AAGST Research & Development
Phase 1: Development of the AAGST
The initial goal cards, including the wording on the cards, were generated by three researchers based on their combined clinical experience, a review of the literature and other person-centred planning tools. Goal cards with sample pictures were sent to the illustrators to assist them in developing the illustrated set of cards. This illustrated set of cards was distributed to ASAN committee members, teachers, and allied health professionals with relevant experience, with the aim of gaining their feedback on the clarity, relevance and comprehensiveness of the goals. Goal cards on issues of importance to people on the spectrum, such as disclosure of autistic identity, self-advocacy and networking within the autistic community, were added in response to the feedback of the ASAN committee members.
Phases 2 & 3: Evaluation of the goal cards
The comprehensiveness and relevance of the goals and the clarity of the pictures and words were evaluated through the use of two surveys completed by people on the spectrum and their family members. Phase 2 involved distributing the first survey, which was completed by 15 people on the spectrum and 11 family members. The cards were refined on the basis of the responses to the first survey. Phase 3 involved distributing a second survey with the refined cards, to which 23 people on the spectrum and 20 family members responded. The cards were then refined a second time based on the responses to the second survey.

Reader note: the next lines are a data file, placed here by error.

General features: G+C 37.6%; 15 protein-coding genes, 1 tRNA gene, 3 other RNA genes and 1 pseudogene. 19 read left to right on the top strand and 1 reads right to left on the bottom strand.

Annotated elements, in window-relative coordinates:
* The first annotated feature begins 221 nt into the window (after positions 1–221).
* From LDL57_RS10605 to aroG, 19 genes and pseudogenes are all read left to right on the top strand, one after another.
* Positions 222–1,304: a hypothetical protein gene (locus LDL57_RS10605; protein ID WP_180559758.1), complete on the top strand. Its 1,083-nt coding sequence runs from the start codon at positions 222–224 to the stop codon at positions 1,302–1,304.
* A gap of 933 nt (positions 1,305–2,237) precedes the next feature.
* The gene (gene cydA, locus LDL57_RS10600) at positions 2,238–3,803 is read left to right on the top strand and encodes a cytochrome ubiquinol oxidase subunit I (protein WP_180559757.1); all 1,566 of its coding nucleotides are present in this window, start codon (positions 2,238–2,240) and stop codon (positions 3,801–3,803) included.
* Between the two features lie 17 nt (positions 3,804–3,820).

Phase 4: Evaluation of the AAGST content and process
Seven people on the spectrum (aged 14-30 years), as well as three family members, were involved in trials of the AAGST. Eight professional staff also supported 31 people on the spectrum (aged 14-60 years, including 14 with intellectual disabilities) to use the tool. Semi-structured interviews were conducted with the people on the spectrum and family members, and focus groups were conducted with professional staff. The interviews and focus groups focused on the capacity of the tool to assist people on the spectrum to identify, prioritise and communicate their goals. Additionally, the people on the spectrum, family members and professional staff were asked to compare the use of the AAGST with previously used goal-setting processes.
Overall, the AAGST was perceived to be highly effective in enabling people on the spectrum to develop, prioritise and communicate their goals in areas including independent living, and social, community, educational and employment participation.
The evaluation of the AAGST won the 2018 Cooperative Research Centre for Living with Autism Award for Achievement in Autism Spectrum Research for the team’s outstanding commitment to inclusive research practices.